Tagua Nut is also called Vegetable Ivory. Deep in the Amazon Rainforest, mostly in Ecuador, grows a tree called the Tagua, or the ivory palm. It produces an extraordinary fruit, the Tagua nut, which has been used to make buttons, jewelry and carved objects like chess pieces, piano keys and umbrella bases since the 19th Century. The tagua palm offers even more. The remaining dust is used as fuel to elaborate carbon. The palm leaves are used for water resistant ceilings. Plus the obtention, processing, and exporting provide a lot of people with jobs.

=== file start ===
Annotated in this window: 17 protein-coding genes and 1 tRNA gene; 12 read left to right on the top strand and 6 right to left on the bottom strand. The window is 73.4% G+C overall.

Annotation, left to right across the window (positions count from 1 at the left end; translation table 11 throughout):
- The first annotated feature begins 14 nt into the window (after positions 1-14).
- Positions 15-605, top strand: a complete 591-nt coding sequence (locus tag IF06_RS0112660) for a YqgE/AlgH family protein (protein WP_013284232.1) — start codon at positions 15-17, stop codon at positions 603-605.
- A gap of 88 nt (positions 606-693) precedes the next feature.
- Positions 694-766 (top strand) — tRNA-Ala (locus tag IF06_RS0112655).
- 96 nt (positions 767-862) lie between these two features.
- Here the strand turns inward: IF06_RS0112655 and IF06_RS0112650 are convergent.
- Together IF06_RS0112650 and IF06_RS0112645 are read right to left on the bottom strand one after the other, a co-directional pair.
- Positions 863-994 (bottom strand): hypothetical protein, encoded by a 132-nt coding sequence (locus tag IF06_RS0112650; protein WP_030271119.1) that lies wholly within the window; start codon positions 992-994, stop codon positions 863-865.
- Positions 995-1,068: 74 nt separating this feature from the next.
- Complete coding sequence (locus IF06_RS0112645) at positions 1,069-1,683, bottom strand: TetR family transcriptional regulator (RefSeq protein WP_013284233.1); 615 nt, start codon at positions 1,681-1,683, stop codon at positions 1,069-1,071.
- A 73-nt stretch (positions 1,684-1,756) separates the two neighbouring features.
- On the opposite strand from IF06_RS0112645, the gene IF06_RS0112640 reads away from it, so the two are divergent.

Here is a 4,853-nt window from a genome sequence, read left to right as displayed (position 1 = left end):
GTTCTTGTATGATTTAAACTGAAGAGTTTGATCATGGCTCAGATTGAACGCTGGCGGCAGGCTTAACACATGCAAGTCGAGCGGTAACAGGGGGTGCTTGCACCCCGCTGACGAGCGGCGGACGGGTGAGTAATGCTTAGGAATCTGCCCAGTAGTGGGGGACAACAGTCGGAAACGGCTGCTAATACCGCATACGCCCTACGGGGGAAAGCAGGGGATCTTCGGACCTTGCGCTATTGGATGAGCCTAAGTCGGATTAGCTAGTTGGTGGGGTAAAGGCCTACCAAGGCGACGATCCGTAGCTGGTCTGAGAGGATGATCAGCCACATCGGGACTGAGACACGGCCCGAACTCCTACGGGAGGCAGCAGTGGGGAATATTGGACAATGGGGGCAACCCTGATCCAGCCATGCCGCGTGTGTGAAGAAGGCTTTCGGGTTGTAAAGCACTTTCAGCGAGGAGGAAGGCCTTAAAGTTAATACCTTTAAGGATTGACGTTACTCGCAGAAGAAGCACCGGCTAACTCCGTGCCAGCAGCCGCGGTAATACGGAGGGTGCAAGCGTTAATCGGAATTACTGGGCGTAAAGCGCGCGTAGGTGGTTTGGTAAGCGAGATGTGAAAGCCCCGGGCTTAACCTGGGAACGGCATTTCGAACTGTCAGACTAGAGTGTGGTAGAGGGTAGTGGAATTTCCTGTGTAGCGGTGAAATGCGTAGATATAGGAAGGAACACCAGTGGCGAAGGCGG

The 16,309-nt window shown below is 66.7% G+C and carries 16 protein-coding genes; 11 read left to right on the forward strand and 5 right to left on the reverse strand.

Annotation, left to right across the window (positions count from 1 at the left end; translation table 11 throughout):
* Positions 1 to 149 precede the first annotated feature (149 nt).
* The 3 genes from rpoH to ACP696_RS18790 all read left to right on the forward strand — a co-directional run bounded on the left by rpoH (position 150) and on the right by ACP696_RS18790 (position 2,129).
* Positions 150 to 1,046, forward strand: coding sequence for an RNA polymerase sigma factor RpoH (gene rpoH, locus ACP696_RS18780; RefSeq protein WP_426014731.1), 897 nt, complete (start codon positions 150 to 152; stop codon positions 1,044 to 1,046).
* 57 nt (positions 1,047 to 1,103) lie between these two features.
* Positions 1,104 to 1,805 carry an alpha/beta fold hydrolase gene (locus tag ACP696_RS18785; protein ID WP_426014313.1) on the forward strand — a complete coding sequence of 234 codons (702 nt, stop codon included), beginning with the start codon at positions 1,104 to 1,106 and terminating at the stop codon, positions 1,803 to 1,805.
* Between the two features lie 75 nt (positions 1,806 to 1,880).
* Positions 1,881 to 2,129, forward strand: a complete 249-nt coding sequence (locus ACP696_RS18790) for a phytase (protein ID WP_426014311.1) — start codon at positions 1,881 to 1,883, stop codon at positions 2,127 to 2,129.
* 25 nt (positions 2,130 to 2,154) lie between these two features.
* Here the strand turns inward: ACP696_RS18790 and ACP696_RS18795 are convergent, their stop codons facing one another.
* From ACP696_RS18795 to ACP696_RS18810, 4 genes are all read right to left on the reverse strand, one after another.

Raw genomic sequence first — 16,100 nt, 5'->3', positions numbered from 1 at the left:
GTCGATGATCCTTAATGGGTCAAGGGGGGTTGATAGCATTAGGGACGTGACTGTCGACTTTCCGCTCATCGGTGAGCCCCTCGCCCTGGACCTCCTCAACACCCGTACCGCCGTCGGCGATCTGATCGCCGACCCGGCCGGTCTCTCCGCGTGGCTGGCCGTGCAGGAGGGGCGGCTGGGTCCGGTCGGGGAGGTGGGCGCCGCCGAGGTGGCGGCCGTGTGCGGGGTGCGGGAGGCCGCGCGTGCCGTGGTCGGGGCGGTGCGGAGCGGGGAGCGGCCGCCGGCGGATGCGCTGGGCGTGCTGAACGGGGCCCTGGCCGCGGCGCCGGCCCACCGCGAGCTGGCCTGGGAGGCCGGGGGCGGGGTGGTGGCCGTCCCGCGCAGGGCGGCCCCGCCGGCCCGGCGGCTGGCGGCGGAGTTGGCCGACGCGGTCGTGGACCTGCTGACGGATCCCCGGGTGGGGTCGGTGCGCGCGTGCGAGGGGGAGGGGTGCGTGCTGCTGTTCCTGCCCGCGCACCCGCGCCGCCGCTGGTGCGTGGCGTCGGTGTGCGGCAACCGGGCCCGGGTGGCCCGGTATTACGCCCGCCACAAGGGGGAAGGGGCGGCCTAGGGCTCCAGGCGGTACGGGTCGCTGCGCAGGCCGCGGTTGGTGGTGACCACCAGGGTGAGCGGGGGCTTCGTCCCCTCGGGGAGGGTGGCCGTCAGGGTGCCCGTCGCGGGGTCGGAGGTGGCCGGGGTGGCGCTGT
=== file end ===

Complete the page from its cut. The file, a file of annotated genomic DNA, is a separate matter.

Mostly vegetable ivory can contribute significantly to African Elephant preservation. If you want to enjoy the luxury of an ivory, you don’t have to disrupt the African savannas. In the South American jungles there’s so much ivory, it even grows in the trees.
The Tagua Nut, the elephant friend.